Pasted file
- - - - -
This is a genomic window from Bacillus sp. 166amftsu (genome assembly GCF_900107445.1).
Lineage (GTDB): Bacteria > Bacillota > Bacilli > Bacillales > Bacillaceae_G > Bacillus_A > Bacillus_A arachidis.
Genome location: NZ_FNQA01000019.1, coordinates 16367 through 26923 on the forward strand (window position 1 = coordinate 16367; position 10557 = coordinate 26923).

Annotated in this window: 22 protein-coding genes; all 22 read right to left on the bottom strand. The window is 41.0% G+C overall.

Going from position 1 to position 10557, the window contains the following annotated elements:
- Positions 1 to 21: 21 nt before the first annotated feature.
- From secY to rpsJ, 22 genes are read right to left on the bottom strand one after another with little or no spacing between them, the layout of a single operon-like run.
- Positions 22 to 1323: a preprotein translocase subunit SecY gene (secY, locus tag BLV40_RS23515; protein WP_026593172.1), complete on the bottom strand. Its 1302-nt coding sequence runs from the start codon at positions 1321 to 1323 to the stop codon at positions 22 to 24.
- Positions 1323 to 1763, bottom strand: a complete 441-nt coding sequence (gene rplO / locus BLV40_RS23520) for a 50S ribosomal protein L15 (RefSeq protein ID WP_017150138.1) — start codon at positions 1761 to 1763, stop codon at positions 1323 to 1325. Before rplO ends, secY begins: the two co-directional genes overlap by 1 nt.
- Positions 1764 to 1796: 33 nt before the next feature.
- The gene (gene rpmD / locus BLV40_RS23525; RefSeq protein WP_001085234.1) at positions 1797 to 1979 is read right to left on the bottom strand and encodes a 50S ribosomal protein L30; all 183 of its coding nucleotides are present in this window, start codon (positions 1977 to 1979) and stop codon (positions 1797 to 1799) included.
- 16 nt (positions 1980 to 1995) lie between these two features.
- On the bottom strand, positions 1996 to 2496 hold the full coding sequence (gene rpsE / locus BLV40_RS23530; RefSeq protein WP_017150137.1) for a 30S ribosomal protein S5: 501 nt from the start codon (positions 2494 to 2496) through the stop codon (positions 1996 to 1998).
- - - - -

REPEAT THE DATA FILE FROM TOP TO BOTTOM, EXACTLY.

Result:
This is a genomic window from Bacillus sp. 166amftsu (genome assembly GCF_900107445.1).
Lineage (GTDB): Bacteria > Bacillota > Bacilli > Bacillales > Bacillaceae_G > Bacillus_A > Bacillus_A arachidis.
Genome location: NZ_FNQA01000019.1, coordinates 16367 through 26923 on the forward strand (window position 1 = coordinate 16367; position 10557 = coordinate 26923).

Annotated in this window: 22 protein-coding genes; all 22 read right to left on the bottom strand. The window is 41.0% G+C overall.

Going from position 1 to position 10557, the window contains the following annotated elements:
- Positions 1 to 21: 21 nt before the first annotated feature.
- From secY to rpsJ, 22 genes are read right to left on the bottom strand one after another with little or no spacing between them, the layout of a single operon-like run.
- Positions 22 to 1323: a preprotein translocase subunit SecY gene (secY, locus tag BLV40_RS23515; protein WP_026593172.1), complete on the bottom strand. Its 1302-nt coding sequence runs from the start codon at positions 1321 to 1323 to the stop codon at positions 22 to 24.
- Positions 1323 to 1763, bottom strand: a complete 441-nt coding sequence (gene rplO / locus BLV40_RS23520) for a 50S ribosomal protein L15 (RefSeq protein ID WP_017150138.1) — start codon at positions 1761 to 1763, stop codon at positions 1323 to 1325. Before rplO ends, secY begins: the two co-directional genes overlap by 1 nt.
- Positions 1764 to 1796: 33 nt before the next feature.
- The gene (gene rpmD / locus BLV40_RS23525; RefSeq protein WP_001085234.1) at positions 1797 to 1979 is read right to left on the bottom strand and encodes a 50S ribosomal protein L30; all 183 of its coding nucleotides are present in this window, start codon (positions 1977 to 1979) and stop codon (positions 1797 to 1799) included.
- 16 nt (positions 1980 to 1995) lie between these two features.
- On the bottom strand, positions 1996 to 2496 hold the full coding sequence (gene rpsE / locus BLV40_RS23530; RefSeq protein WP_017150137.1) for a 30S ribosomal protein S5: 501 nt from the start codon (positions 2494 to 2496) through the stop codon (positions 1996 to 1998).